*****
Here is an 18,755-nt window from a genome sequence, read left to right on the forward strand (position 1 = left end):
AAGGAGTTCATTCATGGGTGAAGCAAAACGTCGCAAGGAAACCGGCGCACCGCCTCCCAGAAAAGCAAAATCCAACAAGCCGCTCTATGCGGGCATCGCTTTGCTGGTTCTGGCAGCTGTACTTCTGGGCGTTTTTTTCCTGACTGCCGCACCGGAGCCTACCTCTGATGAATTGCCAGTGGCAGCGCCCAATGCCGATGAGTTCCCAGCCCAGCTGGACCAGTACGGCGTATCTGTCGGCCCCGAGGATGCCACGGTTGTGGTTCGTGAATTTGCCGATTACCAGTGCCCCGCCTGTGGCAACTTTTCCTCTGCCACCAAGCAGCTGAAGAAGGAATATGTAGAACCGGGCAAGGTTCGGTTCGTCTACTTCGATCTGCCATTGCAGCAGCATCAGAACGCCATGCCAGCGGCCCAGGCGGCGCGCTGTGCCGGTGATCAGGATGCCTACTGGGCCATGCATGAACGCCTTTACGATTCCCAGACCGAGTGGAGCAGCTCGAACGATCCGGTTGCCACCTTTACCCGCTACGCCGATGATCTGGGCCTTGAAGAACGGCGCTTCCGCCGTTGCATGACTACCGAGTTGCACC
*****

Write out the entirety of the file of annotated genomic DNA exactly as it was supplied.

Here is an 18,755-nt window from a genome sequence, read left to right on the forward strand (position 1 = left end):
AAGGAGTTCATTCATGGGTGAAGCAAAACGTCGCAAGGAAACCGGCGCACCGCCTCCCAGAAAAGCAAAATCCAACAAGCCGCTCTATGCGGGCATCGCTTTGCTGGTTCTGGCAGCTGTACTTCTGGGCGTTTTTTTCCTGACTGCCGCACCGGAGCCTACCTCTGATGAATTGCCAGTGGCAGCGCCCAATGCCGATGAGTTCCCAGCCCAGCTGGACCAGTACGGCGTATCTGTCGGCCCCGAGGATGCCACGGTTGTGGTTCGTGAATTTGCCGATTACCAGTGCCCCGCCTGTGGCAACTTTTCCTCTGCCACCAAGCAGCTGAAGAAGGAATATGTAGAACCGGGCAAGGTTCGGTTCGTCTACTTCGATCTGCCATTGCAGCAGCATCAGAACGCCATGCCAGCGGCCCAGGCGGCGCGCTGTGCCGGTGATCAGGATGCCTACTGGGCCATGCATGAACGCCTTTACGATTCCCAGACCGAGTGGAGCAGCTCGAACGATCCGGTTGCCACCTTTACCCGCTACGCCGATGATCTGGGCCTTGAAGAACGGCGCTTCCGCCGTTGCATGACTACCGAGTTGCACC